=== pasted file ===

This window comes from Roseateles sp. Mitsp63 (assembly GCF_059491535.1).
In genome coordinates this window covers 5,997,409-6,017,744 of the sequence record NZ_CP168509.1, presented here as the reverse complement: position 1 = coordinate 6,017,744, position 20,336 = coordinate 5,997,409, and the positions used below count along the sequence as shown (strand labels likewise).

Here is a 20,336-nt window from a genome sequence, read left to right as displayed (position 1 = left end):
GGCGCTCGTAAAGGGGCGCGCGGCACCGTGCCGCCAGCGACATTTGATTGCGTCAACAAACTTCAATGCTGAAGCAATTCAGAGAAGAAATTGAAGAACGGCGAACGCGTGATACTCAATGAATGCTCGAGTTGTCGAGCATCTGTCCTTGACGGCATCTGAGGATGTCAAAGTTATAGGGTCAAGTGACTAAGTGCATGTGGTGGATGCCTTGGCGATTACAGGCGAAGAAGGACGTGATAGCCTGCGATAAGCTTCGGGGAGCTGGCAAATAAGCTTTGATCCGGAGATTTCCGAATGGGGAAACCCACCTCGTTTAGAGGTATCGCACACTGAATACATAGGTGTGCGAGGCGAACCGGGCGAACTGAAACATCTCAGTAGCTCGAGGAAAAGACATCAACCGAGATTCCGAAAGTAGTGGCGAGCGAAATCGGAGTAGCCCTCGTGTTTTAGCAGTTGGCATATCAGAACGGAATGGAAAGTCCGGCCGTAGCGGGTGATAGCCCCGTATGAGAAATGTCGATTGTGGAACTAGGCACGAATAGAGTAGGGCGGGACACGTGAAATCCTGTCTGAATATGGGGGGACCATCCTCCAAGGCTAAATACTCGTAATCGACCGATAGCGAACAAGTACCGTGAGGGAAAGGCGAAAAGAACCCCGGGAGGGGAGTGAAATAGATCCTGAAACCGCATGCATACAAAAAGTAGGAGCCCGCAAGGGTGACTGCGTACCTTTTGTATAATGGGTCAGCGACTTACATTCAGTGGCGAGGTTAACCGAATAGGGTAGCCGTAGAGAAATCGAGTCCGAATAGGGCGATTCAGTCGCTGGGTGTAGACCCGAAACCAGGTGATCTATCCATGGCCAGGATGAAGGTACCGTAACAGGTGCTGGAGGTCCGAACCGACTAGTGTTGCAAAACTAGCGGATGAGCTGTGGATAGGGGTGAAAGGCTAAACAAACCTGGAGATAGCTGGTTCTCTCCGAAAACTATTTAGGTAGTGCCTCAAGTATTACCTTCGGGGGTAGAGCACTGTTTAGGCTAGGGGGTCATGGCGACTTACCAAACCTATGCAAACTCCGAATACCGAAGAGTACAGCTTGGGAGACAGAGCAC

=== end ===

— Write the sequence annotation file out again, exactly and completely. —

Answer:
This window comes from Roseateles sp. Mitsp63 (assembly GCF_059491535.1).
In genome coordinates this window covers 5,997,409-6,017,744 of the sequence record NZ_CP168509.1, presented here as the reverse complement: position 1 = coordinate 6,017,744, position 20,336 = coordinate 5,997,409, and the positions used below count along the sequence as shown (strand labels likewise).

Here is a 20,336-nt window from a genome sequence, read left to right as displayed (position 1 = left end):
GGCGCTCGTAAAGGGGCGCGCGGCACCGTGCCGCCAGCGACATTTGATTGCGTCAACAAACTTCAATGCTGAAGCAATTCAGAGAAGAAATTGAAGAACGGCGAACGCGTGATACTCAATGAATGCTCGAGTTGTCGAGCATCTGTCCTTGACGGCATCTGAGGATGTCAAAGTTATAGGGTCAAGTGACTAAGTGCATGTGGTGGATGCCTTGGCGATTACAGGCGAAGAAGGACGTGATAGCCTGCGATAAGCTTCGGGGAGCTGGCAAATAAGCTTTGATCCGGAGATTTCCGAATGGGGAAACCCACCTCGTTTAGAGGTATCGCACACTGAATACATAGGTGTGCGAGGCGAACCGGGCGAACTGAAACATCTCAGTAGCTCGAGGAAAAGACATCAACCGAGATTCCGAAAGTAGTGGCGAGCGAAATCGGAGTAGCCCTCGTGTTTTAGCAGTTGGCATATCAGAACGGAATGGAAAGTCCGGCCGTAGCGGGTGATAGCCCCGTATGAGAAATGTCGATTGTGGAACTAGGCACGAATAGAGTAGGGCGGGACACGTGAAATCCTGTCTGAATATGGGGGGACCATCCTCCAAGGCTAAATACTCGTAATCGACCGATAGCGAACAAGTACCGTGAGGGAAAGGCGAAAAGAACCCCGGGAGGGGAGTGAAATAGATCCTGAAACCGCATGCATACAAAAAGTAGGAGCCCGCAAGGGTGACTGCGTACCTTTTGTATAATGGGTCAGCGACTTACATTCAGTGGCGAGGTTAACCGAATAGGGTAGCCGTAGAGAAATCGAGTCCGAATAGGGCGATTCAGTCGCTGGGTGTAGACCCGAAACCAGGTGATCTATCCATGGCCAGGATGAAGGTACCGTAACAGGTGCTGGAGGTCCGAACCGACTAGTGTTGCAAAACTAGCGGATGAGCTGTGGATAGGGGTGAAAGGCTAAACAAACCTGGAGATAGCTGGTTCTCTCCGAAAACTATTTAGGTAGTGCCTCAAGTATTACCTTCGGGGGTAGAGCACTGTTTAGGCTAGGGGGTCATGGCGACTTACCAAACCTATGCAAACTCCGAATACCGAAGAGTACAGCTTGGGAGACAGAGCAC